Brushstrokes provides free English lessons to people, particularly asylum seekers and has students from more than 100 different countries. It also provides other services to help newcomers to the UK such as giving out essentials and support with housing and CVs.
A three-fold partnership founded the charity in 1999, the Catholic Parish of St Phillip Neri in Birmingham, the Infant Jesus Sisters religious order and Father Hudson's Society - the social care agency of the Catholic Diocese of Birmingham.
The charity is based in Smethwick in the Sandwell area of the West Midlands, and teaches across Birmingham and the Black Country.
However rising demand for its services has promoted the charity to "desperately appeal" for more English volunteers. There are currently 10 teachers actively educating students, with a further 15 volunteers acting as classroom assistants and providing general support.
A Pakistani woman who attends Brushstrokes classes escaped the country because her husband was a politician, and their lives were endangered. She said: "I don't want to be a useless person - I want to use my qualities and skills to contribute to England's life."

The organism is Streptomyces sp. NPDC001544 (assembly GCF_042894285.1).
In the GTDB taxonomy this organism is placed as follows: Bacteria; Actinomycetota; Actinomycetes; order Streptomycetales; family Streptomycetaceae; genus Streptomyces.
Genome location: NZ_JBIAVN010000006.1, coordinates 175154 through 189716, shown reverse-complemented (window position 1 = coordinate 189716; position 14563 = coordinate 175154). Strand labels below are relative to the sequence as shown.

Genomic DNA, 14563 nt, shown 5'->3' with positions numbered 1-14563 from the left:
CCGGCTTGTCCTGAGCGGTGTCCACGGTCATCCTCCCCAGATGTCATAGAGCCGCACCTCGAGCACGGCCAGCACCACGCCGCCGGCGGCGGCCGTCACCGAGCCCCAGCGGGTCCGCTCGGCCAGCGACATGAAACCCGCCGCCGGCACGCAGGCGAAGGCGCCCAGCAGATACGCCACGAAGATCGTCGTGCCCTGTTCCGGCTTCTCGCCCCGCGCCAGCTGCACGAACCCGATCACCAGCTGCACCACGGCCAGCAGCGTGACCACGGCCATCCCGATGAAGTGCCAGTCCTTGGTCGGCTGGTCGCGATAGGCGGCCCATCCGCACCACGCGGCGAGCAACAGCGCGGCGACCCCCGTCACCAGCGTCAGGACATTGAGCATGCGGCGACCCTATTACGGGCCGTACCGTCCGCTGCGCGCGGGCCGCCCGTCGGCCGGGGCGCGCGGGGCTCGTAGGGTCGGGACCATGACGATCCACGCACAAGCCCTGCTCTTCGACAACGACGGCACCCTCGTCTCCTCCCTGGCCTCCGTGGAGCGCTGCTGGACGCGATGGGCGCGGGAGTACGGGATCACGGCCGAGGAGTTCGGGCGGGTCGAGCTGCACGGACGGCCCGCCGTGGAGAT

Theresa Clements the Brushstrokes Manager, told Premier: "We take very seriously the message of Christ's welcoming the stranger. By welcoming a stranger, we are welcoming Christ into our lives and into the lives of others.
"We have people from over 130 different countries which is absolutely amazing. It is so wonderful seeing people sitting round a table, learning a language together, making friendships as that happens and celebrating their diversity.
"The majority of the people that we're helping are from the Muslim faith and I think it's a great way of breaking down divisions, helping people to recognise that we're all part of humanity and that we share very common beliefs."
Listen to Theresa Clements speaking to Premier's Hannah Tooley here: